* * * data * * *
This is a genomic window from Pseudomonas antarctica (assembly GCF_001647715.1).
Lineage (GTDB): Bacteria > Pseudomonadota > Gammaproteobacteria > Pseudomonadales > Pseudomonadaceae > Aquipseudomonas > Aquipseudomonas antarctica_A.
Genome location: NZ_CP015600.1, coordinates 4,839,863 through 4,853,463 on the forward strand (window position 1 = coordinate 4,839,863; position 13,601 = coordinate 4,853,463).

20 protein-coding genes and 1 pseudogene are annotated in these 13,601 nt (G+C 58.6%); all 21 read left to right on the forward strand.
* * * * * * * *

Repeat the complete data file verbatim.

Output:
This is a genomic window from Pseudomonas antarctica (assembly GCF_001647715.1).
Lineage (GTDB): Bacteria > Pseudomonadota > Gammaproteobacteria > Pseudomonadales > Pseudomonadaceae > Aquipseudomonas > Aquipseudomonas antarctica_A.
Genome location: NZ_CP015600.1, coordinates 4,839,863 through 4,853,463 on the forward strand (window position 1 = coordinate 4,839,863; position 13,601 = coordinate 4,853,463).

20 protein-coding genes and 1 pseudogene are annotated in these 13,601 nt (G+C 58.6%); all 21 read left to right on the forward strand.